If you work in the marketing world and you haven’t heard about or considered marketing automation, you’re missing out. While traditional marketing avenues are still viable, interactive and digital strategies have moved in as big players. The challenge now lies in setting yourself apart in an ever-changing, expanding digital world. How do you gain the trust of your target audience when a hundred other companies are using the exact same methods to target them at the same time? The answer is through marketing automation.

Let’s break it down. Marketing automation is defined as:

“software platforms and technologies designed for marketing departments and organizations to more effectively market on multiple channels online (such as email, social media, websites, etc.) and automate repetitive tasks.”

We define marketing automation as:

“the software designed and integrated with your strategy to help you better target your leads. Marketing automation presents you as your industry’s thought leader through multiple touch points and engagements.”

You can have the software, but the most important thing is knowing how to use it.

Your first step in marketing automation should sound familiar; define your marketing goals. Are you focused on awareness or lead generation? Marketing automation requires you to have leads in your database. You can create pieces designed to capture leads, such as form-based landing pages. But you can’t use the automation tools without a defined audience and their email addresses. So, if you are considering marketing automation, build a plan with lead generation as the primary goal and awareness as secondary.

Once you decide to move forward and add automation to your yearly strategy and budget, you need to look at your lead database. These days, people seem to be moving positions or changing companies every few years. This being the case, it’s likely your lead database is out-of-date. Your campaign is only successful if the right people are seeing and interacting with it. A clean lead database is key before importing it into your marketing automation platform.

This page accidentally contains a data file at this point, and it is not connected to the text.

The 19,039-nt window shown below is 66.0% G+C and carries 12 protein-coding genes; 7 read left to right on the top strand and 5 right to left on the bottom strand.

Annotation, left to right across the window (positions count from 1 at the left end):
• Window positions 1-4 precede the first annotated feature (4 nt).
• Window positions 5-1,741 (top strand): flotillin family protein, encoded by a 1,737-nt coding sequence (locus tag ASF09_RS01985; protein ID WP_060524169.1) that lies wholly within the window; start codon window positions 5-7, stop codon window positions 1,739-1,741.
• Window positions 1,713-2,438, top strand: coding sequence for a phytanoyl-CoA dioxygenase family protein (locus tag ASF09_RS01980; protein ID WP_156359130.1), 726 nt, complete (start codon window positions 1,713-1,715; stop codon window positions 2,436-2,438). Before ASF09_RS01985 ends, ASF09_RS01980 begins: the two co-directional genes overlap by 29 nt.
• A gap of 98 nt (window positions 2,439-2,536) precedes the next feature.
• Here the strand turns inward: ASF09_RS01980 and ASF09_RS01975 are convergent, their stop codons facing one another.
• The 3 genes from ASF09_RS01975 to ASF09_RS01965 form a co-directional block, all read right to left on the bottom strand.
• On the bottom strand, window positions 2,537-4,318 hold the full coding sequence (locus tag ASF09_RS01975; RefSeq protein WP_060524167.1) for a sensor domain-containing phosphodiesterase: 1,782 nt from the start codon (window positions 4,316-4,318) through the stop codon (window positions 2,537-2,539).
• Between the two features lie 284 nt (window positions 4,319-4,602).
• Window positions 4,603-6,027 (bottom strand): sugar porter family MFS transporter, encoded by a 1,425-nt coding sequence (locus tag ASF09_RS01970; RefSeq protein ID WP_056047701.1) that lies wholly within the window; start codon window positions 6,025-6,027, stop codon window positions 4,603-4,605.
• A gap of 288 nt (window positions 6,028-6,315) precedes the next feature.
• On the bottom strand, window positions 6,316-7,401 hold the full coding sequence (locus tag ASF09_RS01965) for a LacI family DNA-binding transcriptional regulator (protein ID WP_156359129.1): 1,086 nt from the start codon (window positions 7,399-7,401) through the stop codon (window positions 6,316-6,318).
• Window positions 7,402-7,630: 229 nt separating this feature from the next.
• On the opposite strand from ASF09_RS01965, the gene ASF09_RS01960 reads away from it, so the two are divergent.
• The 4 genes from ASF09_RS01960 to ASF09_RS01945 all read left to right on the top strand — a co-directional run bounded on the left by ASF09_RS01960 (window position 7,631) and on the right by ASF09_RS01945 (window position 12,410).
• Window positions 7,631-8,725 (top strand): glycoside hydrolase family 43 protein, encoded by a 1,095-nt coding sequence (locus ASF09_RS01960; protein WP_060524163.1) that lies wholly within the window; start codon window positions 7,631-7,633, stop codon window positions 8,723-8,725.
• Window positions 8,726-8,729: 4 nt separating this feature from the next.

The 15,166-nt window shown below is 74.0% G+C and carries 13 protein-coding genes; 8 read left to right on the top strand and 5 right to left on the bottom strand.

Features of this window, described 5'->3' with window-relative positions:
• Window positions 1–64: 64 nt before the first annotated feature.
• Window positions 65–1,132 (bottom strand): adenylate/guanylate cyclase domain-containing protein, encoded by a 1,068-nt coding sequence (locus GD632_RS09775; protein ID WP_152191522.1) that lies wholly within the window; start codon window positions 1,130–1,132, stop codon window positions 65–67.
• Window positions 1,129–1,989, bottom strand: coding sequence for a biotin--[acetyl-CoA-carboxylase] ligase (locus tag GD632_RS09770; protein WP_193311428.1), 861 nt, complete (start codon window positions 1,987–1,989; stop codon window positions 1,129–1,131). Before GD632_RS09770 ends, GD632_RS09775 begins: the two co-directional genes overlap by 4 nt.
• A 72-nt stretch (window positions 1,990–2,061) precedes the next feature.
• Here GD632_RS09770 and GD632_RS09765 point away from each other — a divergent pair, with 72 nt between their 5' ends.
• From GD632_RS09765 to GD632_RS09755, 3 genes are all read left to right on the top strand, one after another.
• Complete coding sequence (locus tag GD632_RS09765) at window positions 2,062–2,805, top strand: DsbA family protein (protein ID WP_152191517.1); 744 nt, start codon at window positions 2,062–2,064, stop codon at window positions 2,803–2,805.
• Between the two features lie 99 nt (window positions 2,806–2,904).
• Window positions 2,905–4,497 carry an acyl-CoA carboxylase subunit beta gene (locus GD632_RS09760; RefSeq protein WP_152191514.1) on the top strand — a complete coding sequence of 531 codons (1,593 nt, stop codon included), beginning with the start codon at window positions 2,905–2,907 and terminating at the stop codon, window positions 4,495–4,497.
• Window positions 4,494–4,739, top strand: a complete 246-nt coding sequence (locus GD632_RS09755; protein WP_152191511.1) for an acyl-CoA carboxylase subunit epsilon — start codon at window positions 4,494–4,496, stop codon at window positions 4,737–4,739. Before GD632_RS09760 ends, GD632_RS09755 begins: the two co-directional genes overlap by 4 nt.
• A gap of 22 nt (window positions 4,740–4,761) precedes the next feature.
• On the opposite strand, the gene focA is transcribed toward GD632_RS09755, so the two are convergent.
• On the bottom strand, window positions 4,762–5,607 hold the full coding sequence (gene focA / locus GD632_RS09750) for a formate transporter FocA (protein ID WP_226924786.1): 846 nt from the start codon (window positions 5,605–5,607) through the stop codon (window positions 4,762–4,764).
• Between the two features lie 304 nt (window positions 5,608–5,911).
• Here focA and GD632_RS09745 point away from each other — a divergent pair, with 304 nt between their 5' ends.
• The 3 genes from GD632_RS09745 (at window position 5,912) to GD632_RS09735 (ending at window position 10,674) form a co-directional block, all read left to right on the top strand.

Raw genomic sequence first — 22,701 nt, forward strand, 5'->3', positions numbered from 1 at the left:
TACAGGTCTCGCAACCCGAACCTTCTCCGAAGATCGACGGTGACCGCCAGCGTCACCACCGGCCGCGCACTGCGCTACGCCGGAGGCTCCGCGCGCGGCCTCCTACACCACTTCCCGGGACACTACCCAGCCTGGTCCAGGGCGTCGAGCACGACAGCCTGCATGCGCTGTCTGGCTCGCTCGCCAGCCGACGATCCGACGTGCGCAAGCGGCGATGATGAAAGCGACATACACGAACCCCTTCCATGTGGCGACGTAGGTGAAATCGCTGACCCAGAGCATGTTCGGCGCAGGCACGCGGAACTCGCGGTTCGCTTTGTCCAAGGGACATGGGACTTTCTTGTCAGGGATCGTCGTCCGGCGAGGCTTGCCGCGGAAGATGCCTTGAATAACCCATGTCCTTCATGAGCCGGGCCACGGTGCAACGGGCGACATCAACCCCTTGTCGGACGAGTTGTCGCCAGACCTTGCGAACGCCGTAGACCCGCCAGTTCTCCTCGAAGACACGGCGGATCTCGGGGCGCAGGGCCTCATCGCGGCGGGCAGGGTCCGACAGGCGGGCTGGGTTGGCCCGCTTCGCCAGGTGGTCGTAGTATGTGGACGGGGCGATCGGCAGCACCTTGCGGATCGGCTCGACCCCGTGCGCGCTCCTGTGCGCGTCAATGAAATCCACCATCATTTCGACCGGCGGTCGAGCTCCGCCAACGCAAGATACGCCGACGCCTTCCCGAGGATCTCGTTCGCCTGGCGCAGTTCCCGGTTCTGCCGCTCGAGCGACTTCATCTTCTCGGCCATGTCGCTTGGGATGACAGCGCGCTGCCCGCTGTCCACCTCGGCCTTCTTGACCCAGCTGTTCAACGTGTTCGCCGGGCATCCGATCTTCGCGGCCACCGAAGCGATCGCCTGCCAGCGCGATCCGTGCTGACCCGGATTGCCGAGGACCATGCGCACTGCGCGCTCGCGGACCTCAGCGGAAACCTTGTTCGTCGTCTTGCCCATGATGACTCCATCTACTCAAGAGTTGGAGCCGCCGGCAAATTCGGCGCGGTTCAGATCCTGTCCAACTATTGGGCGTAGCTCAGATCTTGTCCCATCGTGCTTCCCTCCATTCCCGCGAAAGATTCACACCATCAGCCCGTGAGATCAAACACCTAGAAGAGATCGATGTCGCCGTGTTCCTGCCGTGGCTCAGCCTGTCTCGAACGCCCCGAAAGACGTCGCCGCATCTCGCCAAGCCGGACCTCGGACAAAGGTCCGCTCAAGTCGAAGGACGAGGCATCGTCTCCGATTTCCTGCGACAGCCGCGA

Now that you have your goals defined and your leads imported, you can start the fun stuff. This means defining your lead scoring system. This includes how you move and qualify your leads as they begin engaging with your campaigns, landing pages and website. You will need to attribute a score to each activity a lead engages with. Leads will gather scores as they move through your programs until they reach the “magic number.” Once they arrive at this number, the lead will push through to your sales department. For example, a lead visits your website and receives 1 point, or maybe they download a brochure and receive 5 points. Your scoring system is completely up to you, but you should give careful consideration to it. Scoring is how you will qualify your leads. We recommend working on your scoring system with both your marketing and sales team. This ensures you qualify your leads on both sides of the equation.

The last piece of the puzzle is content. Marketing automation is not sending one-off sales email blasts over and over again. You should use this program to engage your leads personally and nurture them along the sales funnel. This means sending relevant, interesting content, such as case studies, video links or infographics. By sending content like this, it positions you as a thought leader. It encourages leads to consider you as a partner and ultimately reach out to you. If you don’t think that you have enough content in your library, don’t worry. You can develop all of these pieces with the help of your marketing team.

Remember, when considering marketing automation, review four things: your goals, lead database, qualification system and content. When you have these in order, go ahead, take the plunge and see where marketing automation takes you.